Can you tell me a little bit about your vocal overlaying technique?
I love vocal harmonies and choirs, but I have never written scores or really understood the theory behind the notes. So I just sing a melody or harmony and then one by one, find notes around them that sound good. I never start off with a plan, it just sort of falls into place.
What are you favourite songs on your album?
At the moment I really like ‘Sing me the song like you said’. It has about 15 layers of keyboards at the end alone. And I played them with about 5 different analog synths. Which is exciting.
I’m thinking about your song Wir Haben Geheimnisse – do you have German heritage?
Yes I am German. I moved over to Australia with my family when I was 8.
Will you continue working as a solo artist?
I’d definitely like to continue doing this for a while. It’s really fun.
How important is your audience? Do you feel that it is something that is growing over time? Is it difficult to maintain?
I feel so lucky that anyone likes what I do. I know its not a given so I appreciate anyone who will listen to my songs. I never think too much about how many of them there are or how I must maintain interest.
I know it shouldn’t matter, but are you in a different position being a female artist? Do you think that it is a good time for female artists in Australia at the moment (i.e the success of Sarah Blasko, Clare Bowditch, etc.)
I think as much as ‘times are changing’ etc, there is still a certain view of women in music that is different. I played a show recently with my friends Otouto from Melbourne, (who are absolutely amazing, gifted singers and musicians) and someone came up to us afterwards and said ‘its really good that you girls are giving it a go’. He probably didn’t mean for it to sound quite as patronising as it came across to us, but that pretty much sums up a lot of peoples attitude. Having said that, people like Sarah Blasko and Clare Bowditch are definitely helping by being smart and talented front women.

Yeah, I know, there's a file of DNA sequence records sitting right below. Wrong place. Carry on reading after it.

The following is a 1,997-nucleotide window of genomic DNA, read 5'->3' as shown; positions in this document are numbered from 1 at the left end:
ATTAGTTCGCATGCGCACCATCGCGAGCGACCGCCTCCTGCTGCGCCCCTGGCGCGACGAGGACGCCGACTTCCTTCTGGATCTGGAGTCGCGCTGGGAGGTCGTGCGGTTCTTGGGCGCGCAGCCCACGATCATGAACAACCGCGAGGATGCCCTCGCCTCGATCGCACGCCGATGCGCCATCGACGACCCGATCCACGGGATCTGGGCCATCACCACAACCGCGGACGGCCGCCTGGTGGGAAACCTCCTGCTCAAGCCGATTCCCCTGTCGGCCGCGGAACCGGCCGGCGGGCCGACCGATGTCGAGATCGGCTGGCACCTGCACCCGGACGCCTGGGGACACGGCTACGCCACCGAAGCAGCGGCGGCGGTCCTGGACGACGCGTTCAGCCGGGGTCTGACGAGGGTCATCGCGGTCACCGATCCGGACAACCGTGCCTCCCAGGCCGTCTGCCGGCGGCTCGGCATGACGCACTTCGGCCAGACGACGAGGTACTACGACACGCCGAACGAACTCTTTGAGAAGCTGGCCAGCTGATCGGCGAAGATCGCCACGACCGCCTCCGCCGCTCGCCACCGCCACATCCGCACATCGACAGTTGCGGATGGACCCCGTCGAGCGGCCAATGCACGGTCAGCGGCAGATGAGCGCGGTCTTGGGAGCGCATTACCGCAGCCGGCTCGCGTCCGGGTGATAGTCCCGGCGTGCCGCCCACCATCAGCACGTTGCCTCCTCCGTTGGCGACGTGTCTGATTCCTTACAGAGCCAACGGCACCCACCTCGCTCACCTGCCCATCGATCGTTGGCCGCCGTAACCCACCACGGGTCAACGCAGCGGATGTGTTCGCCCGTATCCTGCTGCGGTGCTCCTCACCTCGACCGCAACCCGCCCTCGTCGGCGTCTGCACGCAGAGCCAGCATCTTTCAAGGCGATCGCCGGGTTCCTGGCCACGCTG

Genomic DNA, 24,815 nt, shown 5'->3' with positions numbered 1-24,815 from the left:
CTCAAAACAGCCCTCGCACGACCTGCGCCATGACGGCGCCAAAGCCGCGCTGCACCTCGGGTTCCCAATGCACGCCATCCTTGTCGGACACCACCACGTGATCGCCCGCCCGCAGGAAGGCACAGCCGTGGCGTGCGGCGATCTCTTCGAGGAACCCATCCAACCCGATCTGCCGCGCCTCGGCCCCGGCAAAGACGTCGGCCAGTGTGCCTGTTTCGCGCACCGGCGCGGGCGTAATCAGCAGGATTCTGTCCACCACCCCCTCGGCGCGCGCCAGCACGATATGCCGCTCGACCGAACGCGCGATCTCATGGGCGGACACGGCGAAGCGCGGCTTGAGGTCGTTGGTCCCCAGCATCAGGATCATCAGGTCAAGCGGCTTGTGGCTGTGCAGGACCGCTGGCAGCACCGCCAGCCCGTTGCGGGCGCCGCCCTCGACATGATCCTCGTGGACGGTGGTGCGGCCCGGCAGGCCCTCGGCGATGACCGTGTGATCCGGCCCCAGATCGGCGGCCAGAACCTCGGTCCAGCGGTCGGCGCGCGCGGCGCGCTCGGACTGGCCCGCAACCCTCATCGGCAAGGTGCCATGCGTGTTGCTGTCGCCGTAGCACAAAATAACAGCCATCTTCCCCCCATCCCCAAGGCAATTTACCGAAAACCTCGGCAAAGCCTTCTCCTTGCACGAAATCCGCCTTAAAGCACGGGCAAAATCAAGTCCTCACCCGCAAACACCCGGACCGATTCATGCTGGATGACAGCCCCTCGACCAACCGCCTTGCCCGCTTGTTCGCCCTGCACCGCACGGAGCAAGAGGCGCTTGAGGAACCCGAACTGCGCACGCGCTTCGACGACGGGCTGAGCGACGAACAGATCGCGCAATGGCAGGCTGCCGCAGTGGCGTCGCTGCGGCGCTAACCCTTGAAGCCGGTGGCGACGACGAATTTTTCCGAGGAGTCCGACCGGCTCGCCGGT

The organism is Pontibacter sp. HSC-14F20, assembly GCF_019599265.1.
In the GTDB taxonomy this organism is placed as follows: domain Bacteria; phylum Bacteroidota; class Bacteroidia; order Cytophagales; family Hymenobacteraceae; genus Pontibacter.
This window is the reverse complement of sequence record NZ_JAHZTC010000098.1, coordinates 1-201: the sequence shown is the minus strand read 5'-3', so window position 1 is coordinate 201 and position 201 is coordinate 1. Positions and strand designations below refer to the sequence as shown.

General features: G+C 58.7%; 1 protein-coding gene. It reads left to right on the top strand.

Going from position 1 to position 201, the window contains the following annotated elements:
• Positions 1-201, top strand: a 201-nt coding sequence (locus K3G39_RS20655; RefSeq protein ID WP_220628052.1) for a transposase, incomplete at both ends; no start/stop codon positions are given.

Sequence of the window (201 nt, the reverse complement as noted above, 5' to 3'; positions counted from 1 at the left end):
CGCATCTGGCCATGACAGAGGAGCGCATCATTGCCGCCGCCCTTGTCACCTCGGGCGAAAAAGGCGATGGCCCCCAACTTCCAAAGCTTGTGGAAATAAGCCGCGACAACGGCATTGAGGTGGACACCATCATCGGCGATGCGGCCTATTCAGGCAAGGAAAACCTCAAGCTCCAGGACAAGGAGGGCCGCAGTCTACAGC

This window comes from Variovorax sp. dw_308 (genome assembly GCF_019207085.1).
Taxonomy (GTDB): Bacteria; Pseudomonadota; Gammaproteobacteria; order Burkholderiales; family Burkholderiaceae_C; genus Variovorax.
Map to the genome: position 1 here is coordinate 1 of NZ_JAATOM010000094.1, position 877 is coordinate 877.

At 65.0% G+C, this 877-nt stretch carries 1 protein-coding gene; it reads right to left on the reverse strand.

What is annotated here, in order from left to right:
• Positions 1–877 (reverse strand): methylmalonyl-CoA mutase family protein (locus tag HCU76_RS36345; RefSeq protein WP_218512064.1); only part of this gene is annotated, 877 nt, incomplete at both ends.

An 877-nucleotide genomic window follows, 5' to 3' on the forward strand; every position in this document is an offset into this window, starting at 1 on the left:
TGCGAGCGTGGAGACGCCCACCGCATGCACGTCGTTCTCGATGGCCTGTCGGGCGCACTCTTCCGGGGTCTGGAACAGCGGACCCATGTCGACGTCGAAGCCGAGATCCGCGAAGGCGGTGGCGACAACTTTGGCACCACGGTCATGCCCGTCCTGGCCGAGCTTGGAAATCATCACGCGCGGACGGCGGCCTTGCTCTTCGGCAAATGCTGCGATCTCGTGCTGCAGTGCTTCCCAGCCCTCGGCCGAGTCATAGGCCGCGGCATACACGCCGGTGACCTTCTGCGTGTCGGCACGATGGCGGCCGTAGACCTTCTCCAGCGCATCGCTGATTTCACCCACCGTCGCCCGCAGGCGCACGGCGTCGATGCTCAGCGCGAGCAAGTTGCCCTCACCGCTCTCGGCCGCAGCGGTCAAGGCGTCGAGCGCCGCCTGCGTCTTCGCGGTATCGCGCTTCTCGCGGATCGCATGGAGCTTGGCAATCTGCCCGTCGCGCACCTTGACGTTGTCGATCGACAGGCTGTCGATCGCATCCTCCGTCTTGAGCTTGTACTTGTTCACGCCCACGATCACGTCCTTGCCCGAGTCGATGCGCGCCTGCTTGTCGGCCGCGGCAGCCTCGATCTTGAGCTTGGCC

Entertainment industries are like cartels, impossible to crack, unless you are young and attractive, and have the requisite talents — you can sing in key, and dance in time. You also have to be starry-eyed enough not to see the machine at play.
But sometimes a real talent makes it through: Joe Jackson, a singer-songwriter from the late seventies, who had the hit ‘Is She Really Going Out with Him?’ grew up in England, and drew on the wisdom of supportive parents, for strength and inspiration in his music career.
It was his 1982 album, Night and Day, that brought him into the spotlight of the Gods. The album was a tribute to Cole Porter and the Gershwin brothers, and the art-deco elegance of 1920s New York.
Disco was in its dying day in the early eighties. However with the song ‘Steppin’ Out’, Joe had restored some of its magic — and a bit more — with its simple, fast-paced bassline, and his crystal clear chords and voice soaring over it like a bird.
The actual music video played a vital part of the song, with it’s glamorous footage of blinking lights and yellow cabs, capturing the Big Apple’s nightlife and the excitement of staying in up-market hotels.
Thanks to Richard for helping me identify Steppin’ Out – it’s a song that has haunted me for years!
The noble Prophet-5 synthesizer (picture courtesy of synthgear.com)